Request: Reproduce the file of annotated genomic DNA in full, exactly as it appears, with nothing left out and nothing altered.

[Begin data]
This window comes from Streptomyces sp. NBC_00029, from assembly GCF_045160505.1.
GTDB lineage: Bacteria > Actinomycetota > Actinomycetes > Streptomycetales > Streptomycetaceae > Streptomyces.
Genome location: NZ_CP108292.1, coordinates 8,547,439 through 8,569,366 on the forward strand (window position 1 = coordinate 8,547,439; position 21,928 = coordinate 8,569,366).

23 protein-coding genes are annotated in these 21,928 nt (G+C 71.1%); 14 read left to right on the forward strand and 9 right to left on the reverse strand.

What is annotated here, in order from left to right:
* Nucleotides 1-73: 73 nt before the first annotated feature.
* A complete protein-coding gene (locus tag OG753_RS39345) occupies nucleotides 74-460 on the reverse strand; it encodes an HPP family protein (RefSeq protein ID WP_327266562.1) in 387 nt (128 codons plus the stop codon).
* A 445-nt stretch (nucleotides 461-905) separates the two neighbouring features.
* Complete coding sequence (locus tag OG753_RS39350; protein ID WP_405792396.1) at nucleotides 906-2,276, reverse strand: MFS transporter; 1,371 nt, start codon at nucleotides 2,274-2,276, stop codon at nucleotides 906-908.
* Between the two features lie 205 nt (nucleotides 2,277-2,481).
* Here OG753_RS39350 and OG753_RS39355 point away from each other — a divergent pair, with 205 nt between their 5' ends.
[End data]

This window comes from Streptomyces sp. NBC_00029, from assembly GCF_045160505.1.
GTDB lineage: Bacteria > Actinomycetota > Actinomycetes > Streptomycetales > Streptomycetaceae > Streptomyces.
Genome location: NZ_CP108292.1, coordinates 8,547,439 through 8,569,366 on the forward strand (window position 1 = coordinate 8,547,439; position 21,928 = coordinate 8,569,366).

23 protein-coding genes are annotated in these 21,928 nt (G+C 71.1%); 14 read left to right on the forward strand and 9 right to left on the reverse strand.

What is annotated here, in order from left to right:
* Nucleotides 1-73: 73 nt before the first annotated feature.
* A complete protein-coding gene (locus tag OG753_RS39345) occupies nucleotides 74-460 on the reverse strand; it encodes an HPP family protein (RefSeq protein ID WP_327266562.1) in 387 nt (128 codons plus the stop codon).
* A 445-nt stretch (nucleotides 461-905) separates the two neighbouring features.
* Complete coding sequence (locus tag OG753_RS39350; protein ID WP_405792396.1) at nucleotides 906-2,276, reverse strand: MFS transporter; 1,371 nt, start codon at nucleotides 2,274-2,276, stop codon at nucleotides 906-908.
* Between the two features lie 205 nt (nucleotides 2,277-2,481).
* Here OG753_RS39350 and OG753_RS39355 point away from each other — a divergent pair, with 205 nt between their 5' ends.